Although the Telephone Consumer Protection Act (TCPA) may be most commonly known for its prohibitions on robocalls, text messages also fall within the TCPA’s broad scope. Given the outsize risk of class action TCPA litigation arising from text messaging, it is important to understand the requirements for maintaining a texting program that is compliant with the TCPA, Federal Communications Commission (FCC) regulations, and industry standards. This legal alert discusses four common risks that companies can face when using text messaging to communicate with their customers, and offers commentary on these challenging issues.

Risk One: Failing to Employ Sufficient Opt-In Mechanisms

The TCPA requires that companies obtain the appropriate level of consent for automated communications, including text messages.1 For texts, best practices include: (1) requiring consumers to provide consent by affirmatively opting-in to receive text messages; and (2) using a “double opt-in” procedure if the consumer initially agrees to receive text messages in a manner other than via a text from his or her phone, such as by completing an online form or verbally agreeing to join the campaign. These practices are consistent with industry compliance standards.

Scenario One: A utility company sends one text to a customer as a kickoff to its text campaign by notifying the customer that he is subscribed to the company’s outage alerts. This scenario is modeled off of Grant v. Commonwealth Edison Co., Case No. 1:13-cv-08310, in the Northern District of Illinois. Although the company argued that the customer provided his “prior express consent” to receive the text regarding outage alerts because it was part of an informational safety program, the company ultimately agreed to establish a multimillion-dollar settlement fund.

Scenario Two: A store clerk asks a customer if she would like to enroll in the company’s rewards program. The customer verbally agrees and receives a text thanking her for enrolling in the program and prompting her to download the company’s app. This scenario is based off of the class action case, San Pedro-Salcedo v. Haagen-Dazs Shoppe Co., Case No. 5:17-cv-03504-EJD, currently pending in the Northern District of California. The court denied the company’s motion to dismiss in holding that the text, by prompting the customer to download the app, arguably advertised the app. A motion to certify the class has been filed and is currently scheduled for a hearing in June 2019.

Eversheds Sutherland Commentary: Consistent with industry standards, it is important to employ opt-in or “double opt-in” to obtain consent from consumers who enroll in text campaigns.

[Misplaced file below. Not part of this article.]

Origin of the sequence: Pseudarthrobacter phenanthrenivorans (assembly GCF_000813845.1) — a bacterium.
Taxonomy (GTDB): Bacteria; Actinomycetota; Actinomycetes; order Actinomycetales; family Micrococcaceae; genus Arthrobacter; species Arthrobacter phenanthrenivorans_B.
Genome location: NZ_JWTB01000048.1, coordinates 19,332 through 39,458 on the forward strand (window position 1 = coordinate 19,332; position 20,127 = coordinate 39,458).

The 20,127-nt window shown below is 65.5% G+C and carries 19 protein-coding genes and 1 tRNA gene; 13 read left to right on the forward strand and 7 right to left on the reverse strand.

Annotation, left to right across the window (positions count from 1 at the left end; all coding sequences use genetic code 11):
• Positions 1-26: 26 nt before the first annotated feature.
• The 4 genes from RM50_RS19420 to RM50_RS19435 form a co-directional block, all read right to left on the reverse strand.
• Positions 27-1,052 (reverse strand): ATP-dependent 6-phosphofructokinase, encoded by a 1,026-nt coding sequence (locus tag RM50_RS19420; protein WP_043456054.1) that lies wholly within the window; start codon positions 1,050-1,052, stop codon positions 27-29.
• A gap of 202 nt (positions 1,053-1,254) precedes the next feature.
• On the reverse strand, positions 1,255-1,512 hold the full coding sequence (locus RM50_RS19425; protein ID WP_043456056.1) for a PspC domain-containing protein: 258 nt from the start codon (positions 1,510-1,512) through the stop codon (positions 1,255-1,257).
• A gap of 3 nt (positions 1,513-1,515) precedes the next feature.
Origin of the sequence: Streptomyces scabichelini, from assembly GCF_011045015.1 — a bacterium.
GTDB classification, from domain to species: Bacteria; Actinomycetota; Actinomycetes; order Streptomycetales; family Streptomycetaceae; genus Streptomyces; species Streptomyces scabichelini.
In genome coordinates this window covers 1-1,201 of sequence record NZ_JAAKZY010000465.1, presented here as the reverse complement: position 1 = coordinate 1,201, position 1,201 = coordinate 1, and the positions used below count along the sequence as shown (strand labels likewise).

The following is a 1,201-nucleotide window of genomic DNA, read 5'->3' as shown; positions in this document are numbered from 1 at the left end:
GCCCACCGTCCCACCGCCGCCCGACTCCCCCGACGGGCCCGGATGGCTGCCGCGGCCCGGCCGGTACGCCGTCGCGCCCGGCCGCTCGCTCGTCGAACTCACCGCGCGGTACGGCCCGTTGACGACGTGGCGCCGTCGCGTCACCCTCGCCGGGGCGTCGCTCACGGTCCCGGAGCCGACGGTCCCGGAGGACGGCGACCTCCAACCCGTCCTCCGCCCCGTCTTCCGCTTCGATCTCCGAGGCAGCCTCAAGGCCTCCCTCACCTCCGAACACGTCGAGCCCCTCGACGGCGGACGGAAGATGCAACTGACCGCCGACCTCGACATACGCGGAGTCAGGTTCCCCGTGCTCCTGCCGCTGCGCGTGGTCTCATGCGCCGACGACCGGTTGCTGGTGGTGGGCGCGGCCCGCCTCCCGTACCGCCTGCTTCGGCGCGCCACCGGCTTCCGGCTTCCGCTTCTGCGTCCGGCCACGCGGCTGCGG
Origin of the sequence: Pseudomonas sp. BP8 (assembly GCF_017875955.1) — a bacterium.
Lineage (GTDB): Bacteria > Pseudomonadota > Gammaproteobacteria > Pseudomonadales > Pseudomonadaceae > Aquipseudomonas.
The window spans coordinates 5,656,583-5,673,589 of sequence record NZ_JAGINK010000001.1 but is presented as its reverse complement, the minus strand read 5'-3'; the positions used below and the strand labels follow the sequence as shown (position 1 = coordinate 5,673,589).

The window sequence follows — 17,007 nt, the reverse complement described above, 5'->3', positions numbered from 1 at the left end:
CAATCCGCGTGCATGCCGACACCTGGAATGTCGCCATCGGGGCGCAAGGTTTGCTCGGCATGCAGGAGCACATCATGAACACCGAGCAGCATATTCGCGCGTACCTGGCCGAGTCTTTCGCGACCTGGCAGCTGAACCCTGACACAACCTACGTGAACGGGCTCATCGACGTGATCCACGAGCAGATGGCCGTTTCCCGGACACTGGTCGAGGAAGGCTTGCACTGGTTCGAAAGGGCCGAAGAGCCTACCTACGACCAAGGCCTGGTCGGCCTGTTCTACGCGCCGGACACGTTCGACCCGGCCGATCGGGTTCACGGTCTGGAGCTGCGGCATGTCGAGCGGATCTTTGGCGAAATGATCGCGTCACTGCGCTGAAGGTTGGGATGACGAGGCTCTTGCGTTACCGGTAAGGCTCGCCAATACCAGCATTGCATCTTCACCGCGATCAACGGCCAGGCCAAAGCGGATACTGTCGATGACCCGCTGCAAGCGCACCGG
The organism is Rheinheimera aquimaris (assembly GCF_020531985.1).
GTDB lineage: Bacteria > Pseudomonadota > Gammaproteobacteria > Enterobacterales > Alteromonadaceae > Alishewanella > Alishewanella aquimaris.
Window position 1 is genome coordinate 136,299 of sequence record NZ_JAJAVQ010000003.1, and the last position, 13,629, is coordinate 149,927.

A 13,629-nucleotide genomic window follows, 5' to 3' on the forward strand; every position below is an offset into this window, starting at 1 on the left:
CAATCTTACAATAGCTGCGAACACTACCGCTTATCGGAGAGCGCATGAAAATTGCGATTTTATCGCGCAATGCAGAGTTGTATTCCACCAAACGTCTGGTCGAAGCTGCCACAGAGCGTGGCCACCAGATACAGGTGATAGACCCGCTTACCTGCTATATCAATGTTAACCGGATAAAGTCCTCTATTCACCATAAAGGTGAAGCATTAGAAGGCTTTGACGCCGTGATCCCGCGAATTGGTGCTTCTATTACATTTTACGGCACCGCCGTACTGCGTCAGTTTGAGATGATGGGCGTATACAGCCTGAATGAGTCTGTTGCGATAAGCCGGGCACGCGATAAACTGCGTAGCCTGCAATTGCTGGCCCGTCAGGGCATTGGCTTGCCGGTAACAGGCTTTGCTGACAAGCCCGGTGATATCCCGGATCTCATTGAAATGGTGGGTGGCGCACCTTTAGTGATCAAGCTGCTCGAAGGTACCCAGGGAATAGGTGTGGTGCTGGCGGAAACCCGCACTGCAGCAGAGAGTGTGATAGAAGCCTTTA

Risk Two: Relying Solely on Indirect Consent

Perhaps a more complicated and not so readily apparent issue involves consent that has been conveyed by a third party rather than by the consumer directly. The FCC has held that a consumer’s consent can be “obtained through and conveyed by an intermediary,” but the intermediary cannot consent on the consumer’s behalf.2

Scenario One: In seeking medical treatment, a patient provides his girlfriend’s cell phone number during the intake process. The patient was allowed to use his girlfriend’s cell phone for emergency purposes with his girlfriend’s permission and may have additionally used her cell phone number in other circumstances as well. The girlfriend subsequently received autodialed calls to collect money owed by the patient for his medical treatment. This scenario is modeled off of the case, Jackson v. PMAB, LLC, 2017 WL 4316096 (D. N.J. Sept. 28, 2017). The court in Jackson denied the plaintiff’s motion for summary judgment by holding that a genuine issue of material fact existed as to whether the girlfriend, as the call recipient, gave her express consent to the patient to provide her cell phone number for communications related to his medical treatment. Although Jackson suggests that this inquiry is based on the particular facts at issue in each case, companies risk TCPA liability when they fail to obtain the direct consent of the call or text recipient.

Scenario Two: A group messaging company requires only that the individual who creates the group message consents to receive future texts. Modeled after a 2014 Order, the FCC held that the group messaging platform could be liable under the TCPA if its users who create the group messages do not receive the prior express consent of the other group members. The FCC encouraged text platforms to “ensure that [text message] group organizers do in fact obtain the requisite consent.”3